Theresa May

A post-liberal approach to the natural environment

As Brexit approaches, too many public figures seem determined to stress what divides rather than what unites us; yet the great majority of people outside Westminster simply want to get on with building a country we can be proud of, with a fairer economy and healthier environment. 

Luckily, the further away from SW1 you travel, the more possible it is to imagine a politics that could make this happen.  From Brixham to Birmingham, Sutherland to Stoke, people tell us that they value relationships and the bonds within communities, as much as individual rights and freedoms.  They are sceptical about allowing the state to dominate their lives, but recognise its role in making things better.  They don’t think of people or nature as commodities; but embrace the role of businesses in building economies that flourish.

Theresa May seems instinctively to understand this politics, which has loosely been called post-liberalism. If she were to put it to work to restore Britain’s natural environment, she could begin a project of remarkable national renewal.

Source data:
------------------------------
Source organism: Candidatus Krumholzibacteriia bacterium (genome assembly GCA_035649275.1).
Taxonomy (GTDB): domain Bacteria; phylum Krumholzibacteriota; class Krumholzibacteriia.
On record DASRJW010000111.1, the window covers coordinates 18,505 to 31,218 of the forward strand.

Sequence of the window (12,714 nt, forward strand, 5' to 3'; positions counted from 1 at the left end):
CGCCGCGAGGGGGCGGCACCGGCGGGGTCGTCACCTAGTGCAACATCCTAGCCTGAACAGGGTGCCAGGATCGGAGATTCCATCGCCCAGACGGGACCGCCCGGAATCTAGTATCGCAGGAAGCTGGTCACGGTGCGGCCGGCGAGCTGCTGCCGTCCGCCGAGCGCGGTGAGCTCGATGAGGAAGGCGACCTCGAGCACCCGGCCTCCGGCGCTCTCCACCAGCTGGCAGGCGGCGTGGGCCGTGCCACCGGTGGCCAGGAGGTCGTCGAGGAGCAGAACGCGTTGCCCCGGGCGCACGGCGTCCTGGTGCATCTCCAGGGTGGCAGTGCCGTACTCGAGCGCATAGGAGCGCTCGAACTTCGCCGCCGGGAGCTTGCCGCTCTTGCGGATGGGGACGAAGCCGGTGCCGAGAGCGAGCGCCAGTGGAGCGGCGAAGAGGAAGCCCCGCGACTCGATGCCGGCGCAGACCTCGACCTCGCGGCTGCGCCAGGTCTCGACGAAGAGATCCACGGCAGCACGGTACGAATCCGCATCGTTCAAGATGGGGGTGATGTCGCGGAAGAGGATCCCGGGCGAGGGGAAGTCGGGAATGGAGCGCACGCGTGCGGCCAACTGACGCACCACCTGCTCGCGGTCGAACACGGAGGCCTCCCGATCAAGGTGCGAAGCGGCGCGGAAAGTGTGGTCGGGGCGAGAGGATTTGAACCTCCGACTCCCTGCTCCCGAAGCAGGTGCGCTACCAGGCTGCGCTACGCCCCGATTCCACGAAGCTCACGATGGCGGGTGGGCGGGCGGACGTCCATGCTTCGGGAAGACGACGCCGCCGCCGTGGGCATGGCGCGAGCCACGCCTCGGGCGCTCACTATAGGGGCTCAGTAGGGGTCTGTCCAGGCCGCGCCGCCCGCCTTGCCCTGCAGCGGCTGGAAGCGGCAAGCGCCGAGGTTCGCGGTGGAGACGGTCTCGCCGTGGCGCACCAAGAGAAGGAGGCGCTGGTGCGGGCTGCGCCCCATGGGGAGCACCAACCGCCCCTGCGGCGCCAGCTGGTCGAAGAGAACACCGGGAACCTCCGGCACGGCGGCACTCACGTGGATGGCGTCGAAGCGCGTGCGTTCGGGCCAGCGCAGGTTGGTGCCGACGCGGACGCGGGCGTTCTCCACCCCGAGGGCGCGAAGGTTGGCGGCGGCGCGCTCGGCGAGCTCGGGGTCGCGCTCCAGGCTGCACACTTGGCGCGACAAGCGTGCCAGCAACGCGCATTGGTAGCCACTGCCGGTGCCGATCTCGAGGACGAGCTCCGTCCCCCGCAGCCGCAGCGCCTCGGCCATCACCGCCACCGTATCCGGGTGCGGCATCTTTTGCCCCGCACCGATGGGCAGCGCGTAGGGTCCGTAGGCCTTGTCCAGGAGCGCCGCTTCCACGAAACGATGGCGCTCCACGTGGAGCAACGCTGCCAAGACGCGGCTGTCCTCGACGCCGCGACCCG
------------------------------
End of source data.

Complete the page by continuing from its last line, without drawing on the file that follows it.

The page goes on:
Our wildlife has suffered horribly since the war; our soils are in poor health; and we are facing the impacts of climate change without the resilience we need.  The last Government showed what can be done, by securing wide-reaching reforms to European fisheries policies, and creating a magnificent over-seas network of marine nature reserves; but we need more of that ambition, if we are to turn Brexit into a moment of opportunity for the natural world.

The first step will be to re-think the role of the state in protecting and restoring our environment.

As the Government has already shown through its welcome ban on microbeads, emphatic state action is sometimes simply the right thing to do. But truly effective regulation should act as a spur to innovation, creating dividends for those able to produce cleaner, more efficient and safer products.  At its best, regulation is dynamic. Its job is specifically to render itself redundant.

A similar story can be told about public funding.  State support can help drive down the costs of new products or practices, and in doing so, become an agent for change.  Governments around the world have helped reduce the costs of solar power, for example. The trick is to taper such support in a way that works for consumers and builds markets, rather than demanding an open ended commitment to subsidy.

In an ideal world, the active state would be an environmental problem-solver, not a nanny.  But in many cases the best solutions don’t come from the centre, but from local people working to improve the places where they live.  Their ‘ask’ from Government is to be given more power to do better.